Further concerns have been raised about potential suicidal side effects of a commonly used antidepressant.
The researchers looked at 1980s studies into Seroxat
The drug Seroxat (paroxetine) is already banned from use by adolescents because of an increased risk of suicidal thoughts.
In the journal BMC Medicine, University of Oslo scientists said existing studies indicated these warnings should be extended to adults.
GlaxoSmithKline, which makes the drug, said it had helped millions.
Paroxetine is one in a class of drugs known as Selective Serotonin Re-uptake Inhibitors (SSRIs).
In 2003, around 19 million prescriptions for SSRIs were handed out in England for the treatment of depression and anxiety.
Concerns over suicidal side effects for those taking paroxetine were first raised by the BBC's Panorama programme in 2002.
Last year the Medicines and Healthcare products Regulatory Agency's (MHRA) Committee on Safety of Medicines concluded that a modest increase in the risk of suicidal thoughts and self-harm for SSRIs could not be ruled out, but the benefits for adults outweighed the risks.
The Norwegian researchers, whose study was triggered by a journalist from the Norwegian Broadcasting Corporation working on a medical information programme, analysed the results of 16 trials involving the drug.
The studies were presented to drug regulatory agencies in 1989, prior to the drug being licensed for use by doctors in the early 1990s.
In each, patients had either been given paroxetine or a placebo (dummy pill).
The researchers carried out a statistical analysis of all the results, taking into account the length of time patients were on the drugs.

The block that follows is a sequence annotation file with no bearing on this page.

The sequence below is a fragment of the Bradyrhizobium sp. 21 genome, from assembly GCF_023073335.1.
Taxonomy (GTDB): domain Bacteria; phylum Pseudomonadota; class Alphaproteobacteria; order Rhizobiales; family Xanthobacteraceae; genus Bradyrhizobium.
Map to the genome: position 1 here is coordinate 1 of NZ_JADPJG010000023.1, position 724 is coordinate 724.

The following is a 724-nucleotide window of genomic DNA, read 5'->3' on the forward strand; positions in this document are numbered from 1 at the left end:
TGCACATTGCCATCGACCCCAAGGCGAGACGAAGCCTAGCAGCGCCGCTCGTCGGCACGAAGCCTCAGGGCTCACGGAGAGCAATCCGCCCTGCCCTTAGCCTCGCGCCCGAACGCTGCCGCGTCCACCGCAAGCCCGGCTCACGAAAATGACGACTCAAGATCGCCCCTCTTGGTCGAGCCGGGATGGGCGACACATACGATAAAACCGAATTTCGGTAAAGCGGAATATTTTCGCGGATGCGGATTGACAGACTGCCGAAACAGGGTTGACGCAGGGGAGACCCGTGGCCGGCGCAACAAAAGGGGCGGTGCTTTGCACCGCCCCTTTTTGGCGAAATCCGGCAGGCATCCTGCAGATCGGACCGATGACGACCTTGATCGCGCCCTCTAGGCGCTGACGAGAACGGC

The studies included 916 patients on paroxetine and 550 patients on placebo.
There were no actual suicides in any of the studies. However, there were seven suicide attempts in the group on paroxetine, and only one in the placebo group.
Writing in BMC Medicine, the team led by Dr Ivar Aursnes, said: "Patients and doctors should be warned that the increased suicidal activity observed in children and adolescents taking certain antidepressant drugs may well be present also in adults.
"We also conclude that the recommendation of restrictions in the use of paroxetine in children and adolescents conveyed by regulatory agencies lately should include usage in adults."
A spokesman for GlaxoSmithKline: "We take the safety of all our medicines extremely seriously and will, of course, review this study carefully when it becomes available."
He added: "At this stage, it's not clear what method the researchers have used to arrive at these numbers or which clinical trials they have selected.
"However, we can say that these conclusions in no way reflect the picture that has been built up about the benefits and risks of paroxetine in adults through an extensive clinical trials programme involving 24,000 patients or through the use of this medicine in tens of millions of people around the world."
An MHRA spokeswoman said it kept the safety of all SSRIs under close review and all new evidence was carefully reviewed and considered to see if new advice was needed.
Sophie Corlett, director of policy at the mental health charity Mind, said: "This study would seem to be an extremely worrying addition to growing evidence raising serious concerns over the safety of paroxetine.
"It confirms what Mind service users have long been telling us anecdotally.
"By ignoring what mental health service users themselves have said about the medication and its effects, the drugs regulators may well have caused lives to be lost."
Margaret Edwards, of the mental health charity Sane, said: "Seventy per cent of those being treated with the new anti-depressants respond well, and the risks of suicide from untreated depression must be borne in mind in balancing the risks and benefits."